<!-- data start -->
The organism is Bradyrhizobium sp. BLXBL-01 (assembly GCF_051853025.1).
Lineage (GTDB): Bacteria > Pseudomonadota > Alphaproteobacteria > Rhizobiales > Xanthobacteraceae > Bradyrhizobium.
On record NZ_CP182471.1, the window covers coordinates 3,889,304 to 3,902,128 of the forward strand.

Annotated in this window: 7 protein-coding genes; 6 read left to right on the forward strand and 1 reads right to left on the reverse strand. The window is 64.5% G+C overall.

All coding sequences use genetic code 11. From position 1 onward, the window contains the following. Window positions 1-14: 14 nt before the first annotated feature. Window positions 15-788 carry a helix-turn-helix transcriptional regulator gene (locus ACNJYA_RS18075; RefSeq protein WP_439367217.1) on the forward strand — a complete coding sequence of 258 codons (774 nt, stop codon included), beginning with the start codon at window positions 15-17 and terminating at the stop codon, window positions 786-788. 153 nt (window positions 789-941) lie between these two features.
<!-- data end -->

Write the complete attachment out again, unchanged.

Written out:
The organism is Bradyrhizobium sp. BLXBL-01 (assembly GCF_051853025.1).
Lineage (GTDB): Bacteria > Pseudomonadota > Alphaproteobacteria > Rhizobiales > Xanthobacteraceae > Bradyrhizobium.
On record NZ_CP182471.1, the window covers coordinates 3,889,304 to 3,902,128 of the forward strand.

Annotated in this window: 7 protein-coding genes; 6 read left to right on the forward strand and 1 reads right to left on the reverse strand. The window is 64.5% G+C overall.

All coding sequences use genetic code 11. From position 1 onward, the window contains the following. Window positions 1-14: 14 nt before the first annotated feature. Window positions 15-788 carry a helix-turn-helix transcriptional regulator gene (locus ACNJYA_RS18075; RefSeq protein WP_439367217.1) on the forward strand — a complete coding sequence of 258 codons (774 nt, stop codon included), beginning with the start codon at window positions 15-17 and terminating at the stop codon, window positions 786-788. 153 nt (window positions 789-941) lie between these two features.